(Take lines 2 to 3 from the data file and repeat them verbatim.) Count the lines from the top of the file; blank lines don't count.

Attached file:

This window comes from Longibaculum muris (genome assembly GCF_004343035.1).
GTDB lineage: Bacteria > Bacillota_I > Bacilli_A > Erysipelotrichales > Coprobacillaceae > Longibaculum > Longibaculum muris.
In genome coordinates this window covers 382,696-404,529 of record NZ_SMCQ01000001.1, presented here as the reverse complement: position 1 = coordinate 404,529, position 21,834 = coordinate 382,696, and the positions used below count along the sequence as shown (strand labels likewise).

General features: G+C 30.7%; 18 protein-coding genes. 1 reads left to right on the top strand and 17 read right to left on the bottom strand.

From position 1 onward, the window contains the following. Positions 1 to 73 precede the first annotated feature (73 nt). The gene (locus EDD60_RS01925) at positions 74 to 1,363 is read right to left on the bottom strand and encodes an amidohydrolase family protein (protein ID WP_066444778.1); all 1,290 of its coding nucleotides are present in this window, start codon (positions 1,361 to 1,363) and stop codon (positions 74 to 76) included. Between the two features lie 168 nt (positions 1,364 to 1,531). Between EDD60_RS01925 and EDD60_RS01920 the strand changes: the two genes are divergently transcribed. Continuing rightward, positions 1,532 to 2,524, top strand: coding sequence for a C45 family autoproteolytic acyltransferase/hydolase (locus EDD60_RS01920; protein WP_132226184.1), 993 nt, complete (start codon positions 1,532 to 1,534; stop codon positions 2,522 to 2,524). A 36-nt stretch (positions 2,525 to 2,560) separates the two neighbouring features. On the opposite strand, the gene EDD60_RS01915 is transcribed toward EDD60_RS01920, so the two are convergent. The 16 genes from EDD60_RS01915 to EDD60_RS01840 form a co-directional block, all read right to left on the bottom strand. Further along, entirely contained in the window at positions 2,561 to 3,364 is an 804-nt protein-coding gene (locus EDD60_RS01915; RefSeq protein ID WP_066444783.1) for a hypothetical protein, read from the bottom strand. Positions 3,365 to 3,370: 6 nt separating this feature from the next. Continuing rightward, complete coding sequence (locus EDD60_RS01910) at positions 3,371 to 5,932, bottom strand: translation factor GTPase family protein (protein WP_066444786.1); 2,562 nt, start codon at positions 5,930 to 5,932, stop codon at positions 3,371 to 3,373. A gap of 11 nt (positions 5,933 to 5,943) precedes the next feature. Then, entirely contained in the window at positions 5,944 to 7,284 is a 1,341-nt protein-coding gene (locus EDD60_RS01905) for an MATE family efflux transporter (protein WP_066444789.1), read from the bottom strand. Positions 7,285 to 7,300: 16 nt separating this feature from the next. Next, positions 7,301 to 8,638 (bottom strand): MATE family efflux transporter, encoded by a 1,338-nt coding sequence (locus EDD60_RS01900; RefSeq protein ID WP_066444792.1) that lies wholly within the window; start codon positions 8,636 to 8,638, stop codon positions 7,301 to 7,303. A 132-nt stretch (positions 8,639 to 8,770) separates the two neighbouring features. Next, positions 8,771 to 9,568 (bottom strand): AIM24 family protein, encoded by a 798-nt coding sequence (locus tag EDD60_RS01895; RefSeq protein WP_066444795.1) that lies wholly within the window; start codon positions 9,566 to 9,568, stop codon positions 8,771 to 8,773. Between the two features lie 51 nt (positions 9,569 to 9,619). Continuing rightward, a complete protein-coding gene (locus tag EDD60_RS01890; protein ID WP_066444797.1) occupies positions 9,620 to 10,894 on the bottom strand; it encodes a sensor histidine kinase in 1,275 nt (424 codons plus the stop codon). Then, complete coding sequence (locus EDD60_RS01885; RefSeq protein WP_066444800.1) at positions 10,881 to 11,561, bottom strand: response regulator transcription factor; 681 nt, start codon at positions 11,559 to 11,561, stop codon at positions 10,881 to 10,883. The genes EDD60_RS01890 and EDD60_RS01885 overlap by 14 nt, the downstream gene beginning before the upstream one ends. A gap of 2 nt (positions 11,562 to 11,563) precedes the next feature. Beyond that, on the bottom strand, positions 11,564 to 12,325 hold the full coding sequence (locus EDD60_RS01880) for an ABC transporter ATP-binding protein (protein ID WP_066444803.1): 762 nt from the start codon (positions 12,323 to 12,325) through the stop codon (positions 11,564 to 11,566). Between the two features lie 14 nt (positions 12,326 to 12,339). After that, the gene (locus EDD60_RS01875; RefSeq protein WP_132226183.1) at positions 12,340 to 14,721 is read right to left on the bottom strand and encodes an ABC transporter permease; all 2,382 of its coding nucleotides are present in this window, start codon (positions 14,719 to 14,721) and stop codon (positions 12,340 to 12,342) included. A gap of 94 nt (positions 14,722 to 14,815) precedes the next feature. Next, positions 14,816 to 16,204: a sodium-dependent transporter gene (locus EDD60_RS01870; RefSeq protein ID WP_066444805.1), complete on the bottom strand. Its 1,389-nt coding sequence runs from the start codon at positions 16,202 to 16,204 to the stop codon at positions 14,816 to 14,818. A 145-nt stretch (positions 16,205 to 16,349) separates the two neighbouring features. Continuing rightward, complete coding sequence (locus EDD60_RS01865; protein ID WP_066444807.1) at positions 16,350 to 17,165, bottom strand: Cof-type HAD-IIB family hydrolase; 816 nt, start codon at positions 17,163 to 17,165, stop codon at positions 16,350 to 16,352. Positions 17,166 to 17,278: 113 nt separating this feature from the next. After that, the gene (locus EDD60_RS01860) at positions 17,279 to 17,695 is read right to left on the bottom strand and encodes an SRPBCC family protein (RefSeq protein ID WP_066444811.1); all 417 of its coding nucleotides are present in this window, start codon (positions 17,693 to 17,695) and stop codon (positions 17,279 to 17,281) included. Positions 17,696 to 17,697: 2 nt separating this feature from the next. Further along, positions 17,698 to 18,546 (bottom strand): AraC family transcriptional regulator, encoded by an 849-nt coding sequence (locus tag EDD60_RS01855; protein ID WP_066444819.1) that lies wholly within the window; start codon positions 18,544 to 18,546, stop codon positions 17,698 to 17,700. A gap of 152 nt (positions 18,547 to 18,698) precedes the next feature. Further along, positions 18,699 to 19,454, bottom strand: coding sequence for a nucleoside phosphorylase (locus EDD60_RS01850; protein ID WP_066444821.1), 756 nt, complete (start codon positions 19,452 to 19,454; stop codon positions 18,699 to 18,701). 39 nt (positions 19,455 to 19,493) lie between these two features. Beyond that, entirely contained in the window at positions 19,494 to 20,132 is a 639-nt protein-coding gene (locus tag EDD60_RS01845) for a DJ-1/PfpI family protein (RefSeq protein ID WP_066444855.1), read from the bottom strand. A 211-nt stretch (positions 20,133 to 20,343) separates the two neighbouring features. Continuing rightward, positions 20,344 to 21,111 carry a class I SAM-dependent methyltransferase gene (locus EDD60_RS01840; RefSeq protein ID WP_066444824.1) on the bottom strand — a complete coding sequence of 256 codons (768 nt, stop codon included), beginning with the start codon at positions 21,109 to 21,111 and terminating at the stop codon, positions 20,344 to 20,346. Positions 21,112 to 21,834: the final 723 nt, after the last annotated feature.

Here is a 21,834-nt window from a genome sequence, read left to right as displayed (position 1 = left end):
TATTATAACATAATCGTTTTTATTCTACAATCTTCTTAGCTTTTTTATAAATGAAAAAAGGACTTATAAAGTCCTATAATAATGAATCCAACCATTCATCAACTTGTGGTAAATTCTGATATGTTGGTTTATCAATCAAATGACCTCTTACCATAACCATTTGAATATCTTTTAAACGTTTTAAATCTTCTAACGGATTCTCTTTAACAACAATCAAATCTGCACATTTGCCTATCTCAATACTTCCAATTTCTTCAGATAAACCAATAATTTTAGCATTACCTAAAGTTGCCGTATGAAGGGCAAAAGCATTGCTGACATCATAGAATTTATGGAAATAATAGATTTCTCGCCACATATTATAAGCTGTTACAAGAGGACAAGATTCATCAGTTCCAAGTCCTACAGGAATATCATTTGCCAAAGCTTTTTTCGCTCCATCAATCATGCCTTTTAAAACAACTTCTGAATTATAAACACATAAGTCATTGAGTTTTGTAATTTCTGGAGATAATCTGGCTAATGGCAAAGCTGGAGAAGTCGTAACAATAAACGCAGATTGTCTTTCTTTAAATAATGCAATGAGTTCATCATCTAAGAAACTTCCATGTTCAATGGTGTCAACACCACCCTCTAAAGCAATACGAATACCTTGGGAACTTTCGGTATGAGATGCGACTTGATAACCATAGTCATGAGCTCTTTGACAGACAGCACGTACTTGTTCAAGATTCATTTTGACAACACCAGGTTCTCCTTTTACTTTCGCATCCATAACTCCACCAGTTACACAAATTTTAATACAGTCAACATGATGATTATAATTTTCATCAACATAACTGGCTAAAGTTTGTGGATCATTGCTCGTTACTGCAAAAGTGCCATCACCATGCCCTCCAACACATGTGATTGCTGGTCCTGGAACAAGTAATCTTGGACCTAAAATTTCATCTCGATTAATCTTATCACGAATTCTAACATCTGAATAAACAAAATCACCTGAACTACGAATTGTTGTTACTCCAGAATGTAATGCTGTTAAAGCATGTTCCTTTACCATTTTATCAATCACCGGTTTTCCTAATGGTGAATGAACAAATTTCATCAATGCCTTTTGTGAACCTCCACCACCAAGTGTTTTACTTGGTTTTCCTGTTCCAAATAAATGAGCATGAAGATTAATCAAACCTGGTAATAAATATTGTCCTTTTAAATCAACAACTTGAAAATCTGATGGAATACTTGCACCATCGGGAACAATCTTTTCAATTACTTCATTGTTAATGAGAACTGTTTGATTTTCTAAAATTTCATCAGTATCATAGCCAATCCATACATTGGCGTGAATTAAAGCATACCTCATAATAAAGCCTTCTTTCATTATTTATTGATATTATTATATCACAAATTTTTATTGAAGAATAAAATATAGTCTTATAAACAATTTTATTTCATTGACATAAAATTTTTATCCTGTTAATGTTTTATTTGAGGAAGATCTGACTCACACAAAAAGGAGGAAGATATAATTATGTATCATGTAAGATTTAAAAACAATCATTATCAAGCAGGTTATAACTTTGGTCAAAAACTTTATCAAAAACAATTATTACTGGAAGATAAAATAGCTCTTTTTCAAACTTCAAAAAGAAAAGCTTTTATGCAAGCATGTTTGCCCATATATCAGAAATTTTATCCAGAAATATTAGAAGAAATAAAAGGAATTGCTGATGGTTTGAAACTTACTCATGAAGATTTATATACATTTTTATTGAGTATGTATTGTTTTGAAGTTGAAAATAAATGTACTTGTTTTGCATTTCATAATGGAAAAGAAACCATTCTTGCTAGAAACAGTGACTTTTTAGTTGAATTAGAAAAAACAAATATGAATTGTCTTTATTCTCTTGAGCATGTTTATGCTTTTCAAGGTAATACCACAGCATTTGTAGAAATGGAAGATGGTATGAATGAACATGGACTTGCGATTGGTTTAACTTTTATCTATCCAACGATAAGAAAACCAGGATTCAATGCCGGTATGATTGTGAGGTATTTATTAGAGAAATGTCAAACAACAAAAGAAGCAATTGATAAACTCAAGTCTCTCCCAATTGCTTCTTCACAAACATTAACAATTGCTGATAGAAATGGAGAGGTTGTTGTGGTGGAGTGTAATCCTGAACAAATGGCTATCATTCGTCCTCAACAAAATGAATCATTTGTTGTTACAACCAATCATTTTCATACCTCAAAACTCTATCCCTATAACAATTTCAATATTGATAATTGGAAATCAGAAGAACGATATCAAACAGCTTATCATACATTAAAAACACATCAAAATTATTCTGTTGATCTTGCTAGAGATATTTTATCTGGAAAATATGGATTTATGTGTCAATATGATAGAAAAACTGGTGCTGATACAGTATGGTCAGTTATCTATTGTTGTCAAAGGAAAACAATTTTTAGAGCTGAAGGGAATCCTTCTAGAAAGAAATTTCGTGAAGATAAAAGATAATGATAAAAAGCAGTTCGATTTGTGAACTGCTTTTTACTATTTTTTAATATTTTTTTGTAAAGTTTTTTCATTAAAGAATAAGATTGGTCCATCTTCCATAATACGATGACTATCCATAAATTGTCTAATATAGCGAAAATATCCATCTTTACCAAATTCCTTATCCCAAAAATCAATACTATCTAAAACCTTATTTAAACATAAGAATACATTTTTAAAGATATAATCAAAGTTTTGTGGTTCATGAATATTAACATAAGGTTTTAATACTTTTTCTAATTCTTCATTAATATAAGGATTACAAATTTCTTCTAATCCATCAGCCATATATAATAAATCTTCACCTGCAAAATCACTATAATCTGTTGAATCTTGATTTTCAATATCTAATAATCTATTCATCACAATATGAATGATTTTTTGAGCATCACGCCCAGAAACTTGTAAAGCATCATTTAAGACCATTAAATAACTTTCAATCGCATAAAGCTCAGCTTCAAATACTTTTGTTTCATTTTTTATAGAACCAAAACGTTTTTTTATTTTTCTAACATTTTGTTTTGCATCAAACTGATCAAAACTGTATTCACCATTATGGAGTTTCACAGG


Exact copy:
GTDB lineage: Bacteria > Bacillota_I > Bacilli_A > Erysipelotrichales > Coprobacillaceae > Longibaculum > Longibaculum muris.
In genome coordinates this window covers 382,696-404,529 of record NZ_SMCQ01000001.1, presented here as the reverse complement: position 1 = coordinate 404,529, position 21,834 = coordinate 382,696, and the positions used below count along the sequence as shown (strand labels likewise).